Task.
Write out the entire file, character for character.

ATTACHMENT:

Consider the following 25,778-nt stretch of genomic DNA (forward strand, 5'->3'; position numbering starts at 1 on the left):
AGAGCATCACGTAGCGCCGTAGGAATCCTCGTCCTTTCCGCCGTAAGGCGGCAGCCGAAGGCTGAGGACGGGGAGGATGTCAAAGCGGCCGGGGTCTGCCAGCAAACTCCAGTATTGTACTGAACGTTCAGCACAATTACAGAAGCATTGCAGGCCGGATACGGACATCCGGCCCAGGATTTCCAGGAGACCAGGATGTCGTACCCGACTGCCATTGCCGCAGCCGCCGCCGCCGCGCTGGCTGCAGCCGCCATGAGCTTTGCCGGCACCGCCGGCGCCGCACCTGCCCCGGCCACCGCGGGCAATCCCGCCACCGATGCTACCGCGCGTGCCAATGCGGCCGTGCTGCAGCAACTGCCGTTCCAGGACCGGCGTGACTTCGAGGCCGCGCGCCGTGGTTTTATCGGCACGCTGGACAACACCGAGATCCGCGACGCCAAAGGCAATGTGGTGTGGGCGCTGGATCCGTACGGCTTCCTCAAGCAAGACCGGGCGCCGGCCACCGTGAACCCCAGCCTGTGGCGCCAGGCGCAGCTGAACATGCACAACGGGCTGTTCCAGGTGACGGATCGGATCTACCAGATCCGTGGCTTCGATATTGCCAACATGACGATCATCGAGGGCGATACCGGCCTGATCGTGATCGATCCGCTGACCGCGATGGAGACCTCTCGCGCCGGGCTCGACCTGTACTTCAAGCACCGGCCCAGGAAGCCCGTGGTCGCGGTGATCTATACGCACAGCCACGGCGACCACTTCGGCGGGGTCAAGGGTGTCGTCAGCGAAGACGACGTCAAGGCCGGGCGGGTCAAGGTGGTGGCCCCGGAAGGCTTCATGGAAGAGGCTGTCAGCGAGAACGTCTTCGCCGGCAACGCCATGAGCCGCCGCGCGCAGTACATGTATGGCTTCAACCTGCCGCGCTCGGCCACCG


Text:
Consider the following 25,778-nt stretch of genomic DNA (forward strand, 5'->3'; position numbering starts at 1 on the left):
AGAGCATCACGTAGCGCCGTAGGAATCCTCGTCCTTTCCGCCGTAAGGCGGCAGCCGAAGGCTGAGGACGGGGAGGATGTCAAAGCGGCCGGGGTCTGCCAGCAAACTCCAGTATTGTACTGAACGTTCAGCACAATTACAGAAGCATTGCAGGCCGGATACGGACATCCGGCCCAGGATTTCCAGGAGACCAGGATGTCGTACCCGACTGCCATTGCCGCAGCCGCCGCCGCCGCGCTGGCTGCAGCCGCCATGAGCTTTGCCGGCACCGCCGGCGCCGCACCTGCCCCGGCCACCGCGGGCAATCCCGCCACCGATGCTACCGCGCGTGCCAATGCGGCCGTGCTGCAGCAACTGCCGTTCCAGGACCGGCGTGACTTCGAGGCCGCGCGCCGTGGTTTTATCGGCACGCTGGACAACACCGAGATCCGCGACGCCAAAGGCAATGTGGTGTGGGCGCTGGATCCGTACGGCTTCCTCAAGCAAGACCGGGCGCCGGCCACCGTGAACCCCAGCCTGTGGCGCCAGGCGCAGCTGAACATGCACAACGGGCTGTTCCAGGTGACGGATCGGATCTACCAGATCCGTGGCTTCGATATTGCCAACATGACGATCATCGAGGGCGATACCGGCCTGATCGTGATCGATCCGCTGACCGCGATGGAGACCTCTCGCGCCGGGCTCGACCTGTACTTCAAGCACCGGCCCAGGAAGCCCGTGGTCGCGGTGATCTATACGCACAGCCACGGCGACCACTTCGGCGGGGTCAAGGGTGTCGTCAGCGAAGACGACGTCAAGGCCGGGCGGGTCAAGGTGGTGGCCCCGGAAGGCTTCATGGAAGAGGCTGTCAGCGAGAACGTCTTCGCCGGCAACGCCATGAGCCGCCGCGCGCAGTACATGTATGGCTTCAACCTGCCGCGCTCGGCCACCG